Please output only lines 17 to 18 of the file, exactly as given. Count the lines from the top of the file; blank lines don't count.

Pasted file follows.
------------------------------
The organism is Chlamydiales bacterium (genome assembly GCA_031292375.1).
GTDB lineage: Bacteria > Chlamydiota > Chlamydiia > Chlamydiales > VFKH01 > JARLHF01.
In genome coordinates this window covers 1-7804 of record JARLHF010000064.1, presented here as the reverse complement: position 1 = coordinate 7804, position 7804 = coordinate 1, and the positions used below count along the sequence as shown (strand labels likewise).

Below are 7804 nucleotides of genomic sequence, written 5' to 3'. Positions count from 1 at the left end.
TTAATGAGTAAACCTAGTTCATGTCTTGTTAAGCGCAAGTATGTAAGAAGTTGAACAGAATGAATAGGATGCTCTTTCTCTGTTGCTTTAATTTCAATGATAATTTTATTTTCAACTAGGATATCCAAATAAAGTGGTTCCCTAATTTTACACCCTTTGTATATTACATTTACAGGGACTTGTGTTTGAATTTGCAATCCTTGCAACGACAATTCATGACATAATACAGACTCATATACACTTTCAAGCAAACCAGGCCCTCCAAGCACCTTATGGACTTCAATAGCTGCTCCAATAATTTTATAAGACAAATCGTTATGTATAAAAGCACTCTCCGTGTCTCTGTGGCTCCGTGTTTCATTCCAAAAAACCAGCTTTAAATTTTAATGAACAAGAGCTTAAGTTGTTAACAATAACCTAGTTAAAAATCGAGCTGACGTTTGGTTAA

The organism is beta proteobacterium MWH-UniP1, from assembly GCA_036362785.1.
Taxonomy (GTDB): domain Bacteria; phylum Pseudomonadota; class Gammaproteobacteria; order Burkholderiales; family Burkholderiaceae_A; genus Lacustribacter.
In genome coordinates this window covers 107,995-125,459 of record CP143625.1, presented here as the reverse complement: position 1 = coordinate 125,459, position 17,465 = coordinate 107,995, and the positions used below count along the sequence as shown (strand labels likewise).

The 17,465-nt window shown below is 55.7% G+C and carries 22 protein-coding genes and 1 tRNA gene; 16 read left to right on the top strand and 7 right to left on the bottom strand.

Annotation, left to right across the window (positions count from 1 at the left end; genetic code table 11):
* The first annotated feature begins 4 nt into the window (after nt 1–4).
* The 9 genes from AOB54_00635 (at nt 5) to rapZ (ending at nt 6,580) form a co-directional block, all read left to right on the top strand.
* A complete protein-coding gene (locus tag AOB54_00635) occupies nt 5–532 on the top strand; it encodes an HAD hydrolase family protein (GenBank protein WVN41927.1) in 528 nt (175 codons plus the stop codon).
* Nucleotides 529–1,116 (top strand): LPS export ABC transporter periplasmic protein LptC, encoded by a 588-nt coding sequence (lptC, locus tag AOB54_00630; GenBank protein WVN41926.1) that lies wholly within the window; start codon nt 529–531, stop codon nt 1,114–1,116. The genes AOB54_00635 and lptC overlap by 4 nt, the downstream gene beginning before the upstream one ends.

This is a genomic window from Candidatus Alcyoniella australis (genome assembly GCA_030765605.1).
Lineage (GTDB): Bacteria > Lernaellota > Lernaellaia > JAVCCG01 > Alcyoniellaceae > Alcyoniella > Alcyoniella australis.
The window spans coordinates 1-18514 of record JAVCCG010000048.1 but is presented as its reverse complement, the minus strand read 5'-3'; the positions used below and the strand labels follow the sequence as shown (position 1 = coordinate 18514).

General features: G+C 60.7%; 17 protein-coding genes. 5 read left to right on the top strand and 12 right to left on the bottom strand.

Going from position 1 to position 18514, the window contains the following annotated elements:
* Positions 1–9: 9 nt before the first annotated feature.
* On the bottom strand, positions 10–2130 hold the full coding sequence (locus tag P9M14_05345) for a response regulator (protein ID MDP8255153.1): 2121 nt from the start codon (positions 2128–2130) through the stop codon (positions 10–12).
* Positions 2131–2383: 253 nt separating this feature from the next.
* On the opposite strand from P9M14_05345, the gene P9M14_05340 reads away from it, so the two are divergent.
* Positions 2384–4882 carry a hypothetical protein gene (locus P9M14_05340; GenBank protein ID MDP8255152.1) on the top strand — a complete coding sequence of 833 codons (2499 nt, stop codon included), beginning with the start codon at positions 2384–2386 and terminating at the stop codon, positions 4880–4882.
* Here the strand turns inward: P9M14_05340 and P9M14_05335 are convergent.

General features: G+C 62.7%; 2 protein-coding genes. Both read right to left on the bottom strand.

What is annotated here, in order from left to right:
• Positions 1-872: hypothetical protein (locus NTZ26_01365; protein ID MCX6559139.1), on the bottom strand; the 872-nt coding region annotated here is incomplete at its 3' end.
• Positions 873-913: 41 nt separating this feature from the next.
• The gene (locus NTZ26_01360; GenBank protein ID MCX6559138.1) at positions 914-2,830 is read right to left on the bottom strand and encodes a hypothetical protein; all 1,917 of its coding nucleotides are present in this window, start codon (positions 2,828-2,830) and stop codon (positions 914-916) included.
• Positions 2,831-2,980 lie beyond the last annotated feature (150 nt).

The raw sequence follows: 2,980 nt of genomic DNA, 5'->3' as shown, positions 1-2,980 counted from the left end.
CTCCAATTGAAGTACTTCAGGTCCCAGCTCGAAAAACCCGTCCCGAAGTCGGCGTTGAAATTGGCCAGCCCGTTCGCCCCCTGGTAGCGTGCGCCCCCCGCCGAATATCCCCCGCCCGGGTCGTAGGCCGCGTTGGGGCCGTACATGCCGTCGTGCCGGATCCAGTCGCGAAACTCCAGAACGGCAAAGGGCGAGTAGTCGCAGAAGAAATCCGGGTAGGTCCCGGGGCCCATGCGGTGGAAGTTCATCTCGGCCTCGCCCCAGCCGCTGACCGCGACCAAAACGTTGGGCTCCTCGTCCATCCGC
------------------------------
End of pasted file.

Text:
The window spans coordinates 1-18514 of record JAVCCG010000048.1 but is presented as its reverse complement, the minus strand read 5'-3'; the positions used below and the strand labels follow the sequence as shown (position 1 = coordinate 18514).

General features: G+C 60.7%; 17 protein-coding genes. 5 read left to right on the top strand and 12 right to left on the bottom strand.